Fortunately, the Chinese now seem to understand the advantages of respecting International Property rights. "They understand that they can produce quicker and a better product, and particularly if they are eager to start exporting their products", says Danziger. However, according to him, more is needed. "The president Xi Jinping has mentioned this to be a key issue. At the CIOPORA AGM 2019 held this April, we were happy to have high ranking government representatives from China. They were extremely knowledgeable and enthusiastic to promote IP rights in China. Hopefully, this message will come into practice in the Chinese business arena, as IP is crucial for the development of the industry. More specifically, we hope the most updated UPOV convention will be adopted by China thus also incorporating Essentially Derived Varieties (EDV) provisions (as determined by CIOPORA) and complying to the global standard in our industry. This will promote the efforts of Chinese breeders to distribute their varieties out of China and will allow for export of flowers from China to countries which concur to royalty payment mechanisms."
Part of the team of Ball Horticultural at the Hortiflorexpo IPM Shanghai 2019
Final price of end product can be higher
Nederlof also mentions that the price of the end product can be higher, which in turn will enable more growers to pay the royalties. “Because the price of some products has been historically low, it’s more difficult to get growers to pay the royalties on those products. That shouldn’t be the case for newer products, however. Still, some traders argue that those newer products should have the same low price as in the past. But in the private market, there’s no reason for products to be priced so low.”
However, it is also important that breeders make reasonable royalty offers, stresses Chang. “As China is a price pressure market, it is also important that breeders understand the China market and therefore should make reasonable royalty offers to their customers.”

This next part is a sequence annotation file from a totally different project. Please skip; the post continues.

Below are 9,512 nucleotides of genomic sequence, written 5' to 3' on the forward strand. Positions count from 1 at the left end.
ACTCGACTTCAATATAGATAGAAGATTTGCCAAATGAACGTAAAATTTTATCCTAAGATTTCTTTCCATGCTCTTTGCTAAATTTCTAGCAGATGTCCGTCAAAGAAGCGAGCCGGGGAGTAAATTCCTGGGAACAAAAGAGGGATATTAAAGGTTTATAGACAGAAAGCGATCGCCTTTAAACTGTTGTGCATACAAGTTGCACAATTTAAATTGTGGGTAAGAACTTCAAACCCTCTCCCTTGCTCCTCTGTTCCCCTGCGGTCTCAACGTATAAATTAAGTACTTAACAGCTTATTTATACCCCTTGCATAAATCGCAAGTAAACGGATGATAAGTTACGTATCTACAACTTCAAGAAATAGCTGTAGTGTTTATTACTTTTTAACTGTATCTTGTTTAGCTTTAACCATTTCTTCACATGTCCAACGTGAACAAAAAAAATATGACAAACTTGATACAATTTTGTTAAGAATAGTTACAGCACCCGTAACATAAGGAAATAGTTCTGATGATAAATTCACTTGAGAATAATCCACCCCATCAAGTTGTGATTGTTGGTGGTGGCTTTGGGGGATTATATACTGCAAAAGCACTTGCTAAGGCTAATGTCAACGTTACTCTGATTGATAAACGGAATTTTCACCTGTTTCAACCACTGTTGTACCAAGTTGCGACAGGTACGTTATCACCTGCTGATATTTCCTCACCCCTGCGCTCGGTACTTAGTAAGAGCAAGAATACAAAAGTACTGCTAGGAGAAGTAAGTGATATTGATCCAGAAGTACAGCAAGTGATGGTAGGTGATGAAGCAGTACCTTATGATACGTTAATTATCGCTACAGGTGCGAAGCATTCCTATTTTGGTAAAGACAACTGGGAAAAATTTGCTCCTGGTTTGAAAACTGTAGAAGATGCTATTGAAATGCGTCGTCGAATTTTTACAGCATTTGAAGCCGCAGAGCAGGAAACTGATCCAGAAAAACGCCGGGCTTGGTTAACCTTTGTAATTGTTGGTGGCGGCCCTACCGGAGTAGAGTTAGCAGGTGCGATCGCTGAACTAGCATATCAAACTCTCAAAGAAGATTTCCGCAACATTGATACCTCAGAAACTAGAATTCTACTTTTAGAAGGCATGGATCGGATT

Picture was taken at Hortiflorexpo 2019 in Shanghai, China.
Collecting royalties at the auction
Another evidence for the fact that the importance for IP is becoming more and more understood is the initiative of the Kunming International Flower Auction Trading Center Co., Ltd. (KIFA). This auction collects the royalties for rose breeders for over 10 years now. After traveling abroad many times, they reached a cooperation intention with several breeders and established the "Management Measures for the Tripartite Cooperation of New Varieties" in 2006.
With this method, KIFA is the connection between growers, and works as follows: after new varieties enter the country, they obtain patent certificates in China, they authorize the growers to produce, and the finished products are traded through the KIFA platform. Depending on the variety, the breeder receives 5% - 10% of the yield, which is then handed over by KIFA. "A new service mechanism for the whole chain from introduction, trial planting, planting, technical guidance and marketing has been formed", the auction says.
Since 2013, this model has achieved remarkable results and by the end of 2018, 156 new foreign patent varieties and 27 domestic patent varieties were introduced to the Chinese market. In 2018 alone, the patent fee charged by this auction reached more than 14 million. "And there are more international breeders ready to join, which has enabled the latest popular varieties in the international market to enter China, which has effectively promoted the upgrading of flower varieties in our province and enhance the competitiveness of “Yunhua” in the international arena."
Currently, this method is only used for roses, but it is not excluded that other varieties can also collect variety rights in this way.
Good hopes for the future
All in all, most breeders have good hope that the illegal propagation in the high-quality and professional part of the ornamental industry will decrease in the future. “When the trade gets used to the higher quality of the legally propagated products, the demand for unreliable production methods will decrease”, says Nederlof. And According to him, it is possible to convince the retail to only buy “legal” material. “E-commerce is a growing industry for the private market. This requires high-quality products and production methods.”
“However, we need to understand that China is a really big country and we have a lot of small growers around”, says Chang. “Therefore, it will take time and it will be very hard to cover every part of China and cover every person just by some laws. So, how to protect the breeders' rights step by step and take practical and effective action is very important. For example, the big growers or big influencers must have the sense to follow the laws, and the government public project should be against the use of illegal propagation material/plants.